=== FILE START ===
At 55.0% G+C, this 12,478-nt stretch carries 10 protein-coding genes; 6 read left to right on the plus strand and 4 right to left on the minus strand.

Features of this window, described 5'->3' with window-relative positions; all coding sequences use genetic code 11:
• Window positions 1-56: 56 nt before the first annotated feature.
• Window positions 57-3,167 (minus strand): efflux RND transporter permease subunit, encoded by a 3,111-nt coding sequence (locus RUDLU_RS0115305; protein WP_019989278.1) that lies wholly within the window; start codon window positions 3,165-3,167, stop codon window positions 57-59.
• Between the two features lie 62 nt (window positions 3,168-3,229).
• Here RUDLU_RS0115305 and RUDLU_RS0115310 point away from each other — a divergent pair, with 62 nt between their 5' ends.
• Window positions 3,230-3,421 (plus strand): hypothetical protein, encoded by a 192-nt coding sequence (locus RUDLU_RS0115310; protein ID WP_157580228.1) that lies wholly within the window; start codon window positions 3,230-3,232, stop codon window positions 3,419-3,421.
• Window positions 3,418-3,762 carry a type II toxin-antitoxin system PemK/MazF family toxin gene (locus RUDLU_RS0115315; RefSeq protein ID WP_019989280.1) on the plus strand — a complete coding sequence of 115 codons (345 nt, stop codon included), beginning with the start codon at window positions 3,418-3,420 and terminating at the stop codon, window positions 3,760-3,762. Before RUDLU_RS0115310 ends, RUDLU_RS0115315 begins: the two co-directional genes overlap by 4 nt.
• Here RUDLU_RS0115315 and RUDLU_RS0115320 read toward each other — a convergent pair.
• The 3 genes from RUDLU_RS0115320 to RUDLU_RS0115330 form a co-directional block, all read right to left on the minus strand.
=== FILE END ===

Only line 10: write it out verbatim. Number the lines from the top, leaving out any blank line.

• The 3 genes from RUDLU_RS0115320 to RUDLU_RS0115330 form a co-directional block, all read right to left on the minus strand.